I’m a big sci-fi buff and I’ve always been fascinated with robotics, teleportation, space and time travel. I’ve always believed teleportation would be possible in my lifetime, just not for people. I think it will be possible for “things” though. I think it will be the ultimate delivery disruptor, everyone having a teleportation device in their home. It replaces physical mail. Order something from Nordstrom. It is teleported into your house instantly.
This might be years away but I can imagine some sort of startup play around hardware and software in terms of a fax machine (some type of teleportation device) and a 3D printer. Obviously you want a carbon copy of whatever it is you are teleporting, without having to have the materials in your teleportation device.
I wonder if anyone is working on anything like this. Please send anything my way - will beta test :)
I read Mark Suster’s What is the Definition of a Seed Round or an A Round? this past week and one piece of the post made me think.
Obsessing about the wrong things in starting a company says something about one’s priorities even though this is subtle and hard to define.
I really like that sentence. I feel it too. I went through it. Earlier on in my career, I spent days, weeks, months focusing on all the wrong things. In Mark’s post the obsession is about calling a funding round a Seed vs. a Series A. I’ve seen founders obsess over all sort of things ranging from business cards to negotiations of nominal amounts (I’m talking $50).
Now, while one thing might not seem important to one person and seem very important to another - there are some general things not to obsess over in startup land. I think the most agreed upon “wrong thing” are organization “titles.” At an early stage it really doesn’t matter who is called what, what matters is executing on your business.
What have you obsessed over or have seen other founders obsess over that is such a waste of time?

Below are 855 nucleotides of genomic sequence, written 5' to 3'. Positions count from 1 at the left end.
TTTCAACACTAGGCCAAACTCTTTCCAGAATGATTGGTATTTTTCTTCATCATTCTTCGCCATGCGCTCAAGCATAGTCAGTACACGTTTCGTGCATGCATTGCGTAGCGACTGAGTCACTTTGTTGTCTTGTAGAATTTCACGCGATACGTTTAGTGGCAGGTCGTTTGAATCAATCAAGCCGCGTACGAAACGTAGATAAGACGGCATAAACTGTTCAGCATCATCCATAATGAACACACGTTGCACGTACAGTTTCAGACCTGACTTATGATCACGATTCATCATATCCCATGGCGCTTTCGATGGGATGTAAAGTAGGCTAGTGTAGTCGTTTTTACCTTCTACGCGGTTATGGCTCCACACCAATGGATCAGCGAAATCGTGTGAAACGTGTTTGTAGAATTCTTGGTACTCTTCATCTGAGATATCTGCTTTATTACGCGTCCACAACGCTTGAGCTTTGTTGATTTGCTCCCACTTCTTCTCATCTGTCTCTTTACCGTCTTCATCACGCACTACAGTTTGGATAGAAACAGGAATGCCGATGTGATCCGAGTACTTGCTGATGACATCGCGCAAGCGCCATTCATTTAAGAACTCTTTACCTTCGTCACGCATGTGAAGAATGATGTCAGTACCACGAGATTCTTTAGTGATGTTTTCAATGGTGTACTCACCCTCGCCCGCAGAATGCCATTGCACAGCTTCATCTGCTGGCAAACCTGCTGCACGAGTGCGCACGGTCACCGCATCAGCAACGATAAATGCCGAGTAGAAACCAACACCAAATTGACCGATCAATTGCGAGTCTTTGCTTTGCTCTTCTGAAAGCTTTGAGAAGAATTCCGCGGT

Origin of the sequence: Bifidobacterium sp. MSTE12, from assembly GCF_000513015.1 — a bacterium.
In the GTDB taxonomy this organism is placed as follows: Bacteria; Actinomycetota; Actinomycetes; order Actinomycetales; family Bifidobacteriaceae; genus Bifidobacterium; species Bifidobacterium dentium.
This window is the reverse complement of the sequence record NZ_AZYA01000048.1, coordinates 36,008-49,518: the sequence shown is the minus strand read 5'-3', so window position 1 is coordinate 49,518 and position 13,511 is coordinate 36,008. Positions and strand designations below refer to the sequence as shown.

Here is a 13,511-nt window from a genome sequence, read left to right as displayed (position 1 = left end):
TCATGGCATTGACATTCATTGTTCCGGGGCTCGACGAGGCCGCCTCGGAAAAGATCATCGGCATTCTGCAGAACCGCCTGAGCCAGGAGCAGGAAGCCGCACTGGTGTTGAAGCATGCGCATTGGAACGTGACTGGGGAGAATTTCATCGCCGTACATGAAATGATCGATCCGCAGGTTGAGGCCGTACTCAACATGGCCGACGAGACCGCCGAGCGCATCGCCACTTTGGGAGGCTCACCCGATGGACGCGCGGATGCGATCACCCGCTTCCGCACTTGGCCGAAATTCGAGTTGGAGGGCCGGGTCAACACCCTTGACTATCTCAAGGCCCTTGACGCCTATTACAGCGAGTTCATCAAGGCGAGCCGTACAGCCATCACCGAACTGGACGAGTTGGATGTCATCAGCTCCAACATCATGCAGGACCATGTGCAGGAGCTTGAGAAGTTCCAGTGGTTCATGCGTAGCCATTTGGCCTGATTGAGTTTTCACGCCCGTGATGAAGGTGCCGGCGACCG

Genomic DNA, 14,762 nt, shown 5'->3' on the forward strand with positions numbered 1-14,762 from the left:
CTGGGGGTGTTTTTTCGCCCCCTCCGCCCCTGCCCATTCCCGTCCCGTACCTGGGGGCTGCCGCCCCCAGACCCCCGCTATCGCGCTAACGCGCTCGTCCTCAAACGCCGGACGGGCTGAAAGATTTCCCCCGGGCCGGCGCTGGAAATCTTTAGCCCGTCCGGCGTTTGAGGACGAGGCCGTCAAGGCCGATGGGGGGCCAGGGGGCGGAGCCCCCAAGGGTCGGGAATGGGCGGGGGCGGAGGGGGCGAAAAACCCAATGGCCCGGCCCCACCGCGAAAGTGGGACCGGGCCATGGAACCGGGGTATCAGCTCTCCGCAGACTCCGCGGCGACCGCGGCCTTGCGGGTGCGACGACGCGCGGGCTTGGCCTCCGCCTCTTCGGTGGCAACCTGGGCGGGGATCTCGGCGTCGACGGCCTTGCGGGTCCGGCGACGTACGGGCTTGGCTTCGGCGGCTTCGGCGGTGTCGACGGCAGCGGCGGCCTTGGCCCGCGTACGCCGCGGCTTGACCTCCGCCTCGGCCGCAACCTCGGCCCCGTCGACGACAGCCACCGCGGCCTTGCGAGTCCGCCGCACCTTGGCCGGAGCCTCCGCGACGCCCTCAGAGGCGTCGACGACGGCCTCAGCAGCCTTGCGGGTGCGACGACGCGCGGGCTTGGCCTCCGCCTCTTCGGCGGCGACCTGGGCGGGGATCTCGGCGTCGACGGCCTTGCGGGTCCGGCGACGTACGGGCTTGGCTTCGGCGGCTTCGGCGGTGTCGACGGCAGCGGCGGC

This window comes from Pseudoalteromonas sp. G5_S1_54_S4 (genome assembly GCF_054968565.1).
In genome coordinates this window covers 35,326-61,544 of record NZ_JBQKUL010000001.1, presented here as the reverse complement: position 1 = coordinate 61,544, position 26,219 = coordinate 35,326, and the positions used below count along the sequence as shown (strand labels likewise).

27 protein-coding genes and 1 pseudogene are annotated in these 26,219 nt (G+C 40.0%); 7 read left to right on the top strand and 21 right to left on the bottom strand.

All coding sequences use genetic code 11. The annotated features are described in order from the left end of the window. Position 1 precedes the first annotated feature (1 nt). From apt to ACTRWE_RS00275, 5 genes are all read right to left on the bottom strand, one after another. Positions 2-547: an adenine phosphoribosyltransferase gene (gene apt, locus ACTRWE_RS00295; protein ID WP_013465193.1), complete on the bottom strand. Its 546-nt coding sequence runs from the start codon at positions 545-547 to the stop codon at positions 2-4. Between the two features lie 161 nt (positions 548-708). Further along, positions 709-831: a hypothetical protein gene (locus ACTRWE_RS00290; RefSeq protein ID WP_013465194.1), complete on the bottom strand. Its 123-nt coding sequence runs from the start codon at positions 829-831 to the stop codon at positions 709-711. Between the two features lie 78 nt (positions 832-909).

Bubble, bubble, bubble. That’s all anyone can talk about. I’m not a public markets guy so I don’t really have anything to say about that. I do, however, see a major bubble in the technology world, but it is not about valuations, it is about ESOP. We are in an ESOP Bubble.
So, what is ESOP?
ESOP stands for Employee Stock Option Plan. At most startups, you join the ESOP program when you start by getting options in the company. Usually it is a four-year vesting period with a one-year cliff (means your stock option offering states that you aren’t “granted” any options in the company until you stay at the company at least one year - the cliff. You then vest 25% overnight, for that first year, and your stock accelerates in terms of earning on a monthly basis until you fully vest in four years). This doesn’t cost any money up-front and can be worth a lot of money if the company takes off. It is a big selling point when founders recruit.
So how can we be in an ESOP Bubble?
It is very easy. Most stock options are worthless but yet they are coveted. Founders recruit by selling the dream of their startup. They tell the prospective employees about how they will be the next big thing. The catch is, if you want to join them you need to take an under-market salary. Oh, but don’t worry, you’ll have it made up with stock options. And those stock options are going to be worth 10 to 30 times its current value. You know the girl that joined Whatsapp around the same time in their growth and in a similar role made $10M when they sold to Facebook. It is a sexy sell. Startups are very hot right now, pointing to successful outcomes are very easy, so there is a ESOP Bubble brewing and it is destined to pop.
But what about the Googles and Facebooks of the world?
Yes, if you join Facebook, Google, Twitter, Pinterest, Whatsapp, Snapchat, Uber before a certain point your stock will be worth something meaningful. For some, it might be enough that you never have to work again. Even if the company sells for $100M or more you may be able to not have to worry about money for a few years. But you probably have better odds buying a lottery ticket every day than joining a startup at a stage that you can earn enough money to have the option of never working again.
What’s the most common scenario with stock options?
While stock options are a sexy recruiting tactic, there are a few likely scenarios of what happens to your stock:
a) You decide to make a job move to that hot startup that raised their Series A from Sequoia. Flash-forward and you’ve been at the company for more than 1 year (hit your cliff) and you decide to leave the company for one reason or another. You now have 90 days to BUY your stock options. Oh, you thought they were free? Nope. You need to buy them.
Now, If you buy them, it is like making an investment. If you are granted 80,000 shares at a strike price of 25 cents, and you’ve only been there for two years (you can only buy 40,000 of them), you will have to buy them for $10,000 (40,000 * 25 cents).